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  • 2 weeks later...

Ah, That is the new Army duty uniform-- just like the old "dress blues". No patches allowed. The "combat patch" is now in the form of an enameled version of the patch, worn below the right pocket, over the liver. I think it looks ridiculous in that location, and perhaps the General agrees with me. By regulation, his location for that "patch" is not correct, but who ever corrects a General about uniform violations? I am assuming that is his "combat patch", but I can't see the number on it to really check it on Google.

Dave and I seem to have been typing at the same time. Doc

I seem to have been a bit incorrect in my comment. I was right as of the time the new uniform was implemented, but I found out today that the correct location for the "combat patch" is now on the right pocket, as the General is wearing it.

Today, I was told by an officer wearing this uniform that most personnel really dislike it, since "It makes us look like bus drivers rather than soldiers". Doc

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I seem to have been a bit incorrect in my comment. I was right as of the time the new uniform was implemented, but I found out today that the correct location for the "combat patch" is now on the right pocket, as the General is wearing it.

Today, I was told by an officer wearing this uniform that most personnel really dislike it, since "It makes us look like bus drivers rather than soldiers". Doc

I've been out for a long time now, but I remember when I was mistaken for police officer in New York while wearing my Blues on the subway back in 1979. Fortunately, I wasn't asked to arrest anyone for anything

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Some nuances to your observations. Yes, new regs have the SSI for FWTS located on the breast pocket. I doubt if he would, but GOs retain some ability (as I recall) to prescribe their uniform, so if he wanted to place the emblem out of location (unless that has changed since I left) he would be within his authority to do so. It is not likely on this uniform because of the appearance of impropriety, but I have seen it in the past for small subtle things.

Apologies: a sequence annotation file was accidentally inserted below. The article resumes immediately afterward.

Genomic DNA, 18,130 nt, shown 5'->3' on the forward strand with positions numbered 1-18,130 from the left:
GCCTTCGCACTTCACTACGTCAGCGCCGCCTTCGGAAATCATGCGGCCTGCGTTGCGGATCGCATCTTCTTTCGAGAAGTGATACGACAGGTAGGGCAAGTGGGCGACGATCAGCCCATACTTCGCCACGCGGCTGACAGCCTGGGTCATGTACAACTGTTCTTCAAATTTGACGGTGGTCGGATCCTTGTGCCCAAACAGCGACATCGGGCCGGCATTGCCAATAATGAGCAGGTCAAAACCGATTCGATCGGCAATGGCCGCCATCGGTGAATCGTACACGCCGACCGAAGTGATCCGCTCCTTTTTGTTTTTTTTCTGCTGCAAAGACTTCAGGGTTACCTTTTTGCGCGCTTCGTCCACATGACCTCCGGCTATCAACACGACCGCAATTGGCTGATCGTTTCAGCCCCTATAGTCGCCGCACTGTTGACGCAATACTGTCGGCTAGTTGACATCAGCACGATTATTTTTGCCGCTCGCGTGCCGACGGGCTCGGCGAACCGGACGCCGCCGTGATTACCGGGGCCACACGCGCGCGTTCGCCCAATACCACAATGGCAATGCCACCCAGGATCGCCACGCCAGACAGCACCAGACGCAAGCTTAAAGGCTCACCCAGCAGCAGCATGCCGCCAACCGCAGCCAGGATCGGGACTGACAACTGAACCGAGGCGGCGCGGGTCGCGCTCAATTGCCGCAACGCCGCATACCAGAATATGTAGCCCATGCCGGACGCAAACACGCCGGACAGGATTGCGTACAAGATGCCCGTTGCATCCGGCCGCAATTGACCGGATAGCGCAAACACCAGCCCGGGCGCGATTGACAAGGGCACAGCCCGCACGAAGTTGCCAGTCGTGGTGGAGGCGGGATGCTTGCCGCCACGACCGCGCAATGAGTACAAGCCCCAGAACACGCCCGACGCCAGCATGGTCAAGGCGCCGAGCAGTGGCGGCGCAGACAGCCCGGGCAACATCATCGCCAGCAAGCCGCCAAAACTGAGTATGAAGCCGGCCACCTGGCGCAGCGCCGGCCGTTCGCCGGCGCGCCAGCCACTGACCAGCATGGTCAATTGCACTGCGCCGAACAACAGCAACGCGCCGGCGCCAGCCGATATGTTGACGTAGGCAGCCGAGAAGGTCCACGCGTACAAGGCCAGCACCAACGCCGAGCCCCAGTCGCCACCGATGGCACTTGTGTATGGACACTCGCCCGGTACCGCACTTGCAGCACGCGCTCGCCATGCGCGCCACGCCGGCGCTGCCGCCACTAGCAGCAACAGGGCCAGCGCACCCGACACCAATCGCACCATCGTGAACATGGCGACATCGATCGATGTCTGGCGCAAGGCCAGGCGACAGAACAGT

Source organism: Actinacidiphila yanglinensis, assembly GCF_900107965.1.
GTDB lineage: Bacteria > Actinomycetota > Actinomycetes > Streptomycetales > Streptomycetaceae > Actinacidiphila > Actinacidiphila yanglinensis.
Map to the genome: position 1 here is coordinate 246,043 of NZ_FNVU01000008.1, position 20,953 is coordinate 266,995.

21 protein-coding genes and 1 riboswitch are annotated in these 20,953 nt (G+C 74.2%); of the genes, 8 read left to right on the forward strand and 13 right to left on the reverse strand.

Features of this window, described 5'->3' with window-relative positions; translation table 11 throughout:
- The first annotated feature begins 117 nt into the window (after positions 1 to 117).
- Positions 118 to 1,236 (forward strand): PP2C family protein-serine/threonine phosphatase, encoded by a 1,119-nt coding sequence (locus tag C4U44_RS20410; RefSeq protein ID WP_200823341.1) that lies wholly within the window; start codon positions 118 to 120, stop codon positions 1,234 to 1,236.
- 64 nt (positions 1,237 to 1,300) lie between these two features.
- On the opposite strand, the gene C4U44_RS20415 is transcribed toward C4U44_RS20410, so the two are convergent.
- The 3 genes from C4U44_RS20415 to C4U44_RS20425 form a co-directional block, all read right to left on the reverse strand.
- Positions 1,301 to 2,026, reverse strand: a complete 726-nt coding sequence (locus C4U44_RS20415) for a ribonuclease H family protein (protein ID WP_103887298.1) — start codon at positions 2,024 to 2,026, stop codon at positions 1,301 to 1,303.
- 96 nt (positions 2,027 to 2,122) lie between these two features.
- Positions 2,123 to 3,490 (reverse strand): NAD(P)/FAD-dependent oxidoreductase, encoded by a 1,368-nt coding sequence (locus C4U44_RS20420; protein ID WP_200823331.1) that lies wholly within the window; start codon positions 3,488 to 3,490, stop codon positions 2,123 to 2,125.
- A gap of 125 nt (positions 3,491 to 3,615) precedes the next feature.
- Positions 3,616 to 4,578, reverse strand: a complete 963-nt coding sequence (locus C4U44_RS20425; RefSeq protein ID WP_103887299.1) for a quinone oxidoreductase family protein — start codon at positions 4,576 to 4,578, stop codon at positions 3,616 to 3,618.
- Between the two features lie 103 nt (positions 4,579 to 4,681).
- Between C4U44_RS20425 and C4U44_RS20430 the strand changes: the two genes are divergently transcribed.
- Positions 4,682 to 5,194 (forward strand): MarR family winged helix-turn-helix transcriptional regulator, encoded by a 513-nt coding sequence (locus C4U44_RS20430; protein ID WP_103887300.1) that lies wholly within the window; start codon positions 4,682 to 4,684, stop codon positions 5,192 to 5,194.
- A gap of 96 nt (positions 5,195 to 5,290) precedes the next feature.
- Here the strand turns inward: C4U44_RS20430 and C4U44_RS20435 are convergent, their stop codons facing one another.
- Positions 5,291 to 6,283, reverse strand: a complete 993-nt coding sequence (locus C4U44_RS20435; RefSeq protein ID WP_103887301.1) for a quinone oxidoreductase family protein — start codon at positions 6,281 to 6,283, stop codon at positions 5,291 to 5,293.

Additionally, on the old time BDUs and pickle suits, SSI for 2d Armored Division was worn on the left breast, as GEN Patton wanted to keep Hell on Wheels close to the heart. At least that was the tradition my peers passed on to me who served in the 2 AD.

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There's also some regs about wearing different breast badges - Army Staff ID, Presidential/VP service, Drill Sergeant, Recruiting, etc. So you could wear up to two per pocket, I believe.

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In the 1960s & 1970s, some U.S. Army units wore full-color Distinctive Unit Insignia (DUI) patches on the left pocket of "fatigue" shirts & field jackets. All, or nearly all, 1st Infantry Division units did so. After deployment to Republic of Vietnam, subdued versions of DUI patches were substituted for full-color versions.